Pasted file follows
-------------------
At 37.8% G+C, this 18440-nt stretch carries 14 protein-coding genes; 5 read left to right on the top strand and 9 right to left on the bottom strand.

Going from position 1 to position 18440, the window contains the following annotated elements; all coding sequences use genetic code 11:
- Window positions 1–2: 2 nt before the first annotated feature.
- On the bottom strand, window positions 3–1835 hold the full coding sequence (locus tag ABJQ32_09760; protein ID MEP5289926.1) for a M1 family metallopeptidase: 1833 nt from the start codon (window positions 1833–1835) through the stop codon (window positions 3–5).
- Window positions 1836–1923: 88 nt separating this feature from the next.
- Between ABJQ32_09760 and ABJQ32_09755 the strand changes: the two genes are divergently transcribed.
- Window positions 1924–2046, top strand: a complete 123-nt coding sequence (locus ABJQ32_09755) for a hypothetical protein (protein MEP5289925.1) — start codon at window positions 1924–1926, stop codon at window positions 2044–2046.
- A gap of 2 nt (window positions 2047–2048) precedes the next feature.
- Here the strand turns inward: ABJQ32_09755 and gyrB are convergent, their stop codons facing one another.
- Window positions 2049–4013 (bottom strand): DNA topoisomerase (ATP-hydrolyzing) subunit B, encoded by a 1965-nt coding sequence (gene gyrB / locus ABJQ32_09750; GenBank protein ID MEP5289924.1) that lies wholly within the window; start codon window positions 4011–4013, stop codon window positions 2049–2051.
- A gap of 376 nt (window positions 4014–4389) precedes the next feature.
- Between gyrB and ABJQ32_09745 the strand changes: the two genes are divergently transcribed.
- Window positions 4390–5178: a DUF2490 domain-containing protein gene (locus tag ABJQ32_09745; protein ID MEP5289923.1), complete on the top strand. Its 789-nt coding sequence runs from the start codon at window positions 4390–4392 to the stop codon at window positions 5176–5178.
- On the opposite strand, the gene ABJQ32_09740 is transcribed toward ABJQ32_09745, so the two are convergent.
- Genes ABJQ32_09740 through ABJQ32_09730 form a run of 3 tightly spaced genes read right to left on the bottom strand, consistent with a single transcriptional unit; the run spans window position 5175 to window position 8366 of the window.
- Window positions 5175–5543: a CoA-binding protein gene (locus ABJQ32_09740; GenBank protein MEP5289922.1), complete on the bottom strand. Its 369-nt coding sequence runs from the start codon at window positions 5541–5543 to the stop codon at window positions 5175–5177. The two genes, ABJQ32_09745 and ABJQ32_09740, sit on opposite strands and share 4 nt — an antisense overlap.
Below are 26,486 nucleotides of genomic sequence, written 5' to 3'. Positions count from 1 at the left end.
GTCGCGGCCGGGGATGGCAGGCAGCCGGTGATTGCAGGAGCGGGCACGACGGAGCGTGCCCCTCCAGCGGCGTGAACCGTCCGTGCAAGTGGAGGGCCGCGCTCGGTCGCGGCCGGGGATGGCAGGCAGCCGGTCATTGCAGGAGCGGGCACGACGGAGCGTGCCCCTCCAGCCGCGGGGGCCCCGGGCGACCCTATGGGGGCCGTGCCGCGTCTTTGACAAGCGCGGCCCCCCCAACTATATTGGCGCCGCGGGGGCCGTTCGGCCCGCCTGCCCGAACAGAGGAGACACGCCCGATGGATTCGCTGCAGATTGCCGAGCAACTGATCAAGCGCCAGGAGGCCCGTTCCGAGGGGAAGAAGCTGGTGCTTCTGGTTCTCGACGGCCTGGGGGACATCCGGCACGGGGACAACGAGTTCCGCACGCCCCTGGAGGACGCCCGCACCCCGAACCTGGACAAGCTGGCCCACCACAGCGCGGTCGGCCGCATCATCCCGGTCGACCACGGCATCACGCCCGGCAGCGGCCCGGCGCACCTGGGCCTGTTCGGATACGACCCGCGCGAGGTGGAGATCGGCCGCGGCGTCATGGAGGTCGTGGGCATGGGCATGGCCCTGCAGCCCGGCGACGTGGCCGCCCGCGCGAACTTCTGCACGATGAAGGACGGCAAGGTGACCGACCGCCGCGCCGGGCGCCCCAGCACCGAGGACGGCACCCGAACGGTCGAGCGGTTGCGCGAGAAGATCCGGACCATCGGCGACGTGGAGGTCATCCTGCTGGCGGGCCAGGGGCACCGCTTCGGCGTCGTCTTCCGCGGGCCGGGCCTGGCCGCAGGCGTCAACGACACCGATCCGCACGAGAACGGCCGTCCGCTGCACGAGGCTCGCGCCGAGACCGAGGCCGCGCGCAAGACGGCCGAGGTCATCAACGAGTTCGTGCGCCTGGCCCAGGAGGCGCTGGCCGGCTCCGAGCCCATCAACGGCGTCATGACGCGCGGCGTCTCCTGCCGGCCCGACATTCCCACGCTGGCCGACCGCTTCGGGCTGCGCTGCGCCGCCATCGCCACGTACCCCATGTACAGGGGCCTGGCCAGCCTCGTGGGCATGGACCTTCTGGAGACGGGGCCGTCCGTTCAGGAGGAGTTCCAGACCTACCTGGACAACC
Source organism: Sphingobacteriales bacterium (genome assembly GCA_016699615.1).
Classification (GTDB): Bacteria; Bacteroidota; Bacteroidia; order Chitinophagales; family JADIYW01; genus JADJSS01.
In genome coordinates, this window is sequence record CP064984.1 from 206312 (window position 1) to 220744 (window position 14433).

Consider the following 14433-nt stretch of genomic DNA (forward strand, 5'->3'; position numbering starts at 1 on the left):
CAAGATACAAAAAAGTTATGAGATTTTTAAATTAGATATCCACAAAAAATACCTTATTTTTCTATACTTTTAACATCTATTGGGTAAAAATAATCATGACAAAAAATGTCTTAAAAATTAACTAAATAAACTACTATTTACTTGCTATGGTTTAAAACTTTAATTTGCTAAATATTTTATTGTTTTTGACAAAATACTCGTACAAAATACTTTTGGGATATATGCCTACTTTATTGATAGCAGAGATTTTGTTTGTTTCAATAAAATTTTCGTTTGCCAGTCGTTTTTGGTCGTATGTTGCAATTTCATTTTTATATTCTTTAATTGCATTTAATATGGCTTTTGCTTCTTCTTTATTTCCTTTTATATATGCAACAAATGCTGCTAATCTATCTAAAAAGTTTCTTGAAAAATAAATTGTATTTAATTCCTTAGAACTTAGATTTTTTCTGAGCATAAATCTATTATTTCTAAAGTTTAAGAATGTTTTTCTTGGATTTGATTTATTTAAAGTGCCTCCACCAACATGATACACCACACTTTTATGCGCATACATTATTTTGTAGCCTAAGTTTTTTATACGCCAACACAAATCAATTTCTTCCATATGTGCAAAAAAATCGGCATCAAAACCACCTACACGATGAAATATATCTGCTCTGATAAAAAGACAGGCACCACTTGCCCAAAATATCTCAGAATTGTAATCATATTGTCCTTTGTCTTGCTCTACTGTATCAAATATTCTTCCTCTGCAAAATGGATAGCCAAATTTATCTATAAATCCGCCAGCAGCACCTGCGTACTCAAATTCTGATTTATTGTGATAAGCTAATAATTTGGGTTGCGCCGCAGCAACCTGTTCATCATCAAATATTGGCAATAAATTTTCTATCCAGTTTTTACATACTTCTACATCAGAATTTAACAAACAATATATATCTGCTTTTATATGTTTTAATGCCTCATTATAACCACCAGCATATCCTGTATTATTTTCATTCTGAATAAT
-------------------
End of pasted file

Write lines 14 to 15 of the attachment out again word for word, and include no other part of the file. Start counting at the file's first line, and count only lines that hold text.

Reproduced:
- On the opposite strand, the gene ABJQ32_09740 is transcribed toward ABJQ32_09745, so the two are convergent.
- Genes ABJQ32_09740 through ABJQ32_09730 form a run of 3 tightly spaced genes read right to left on the bottom strand, consistent with a single transcriptional unit; the run spans window position 5175 to window position 8366 of the window.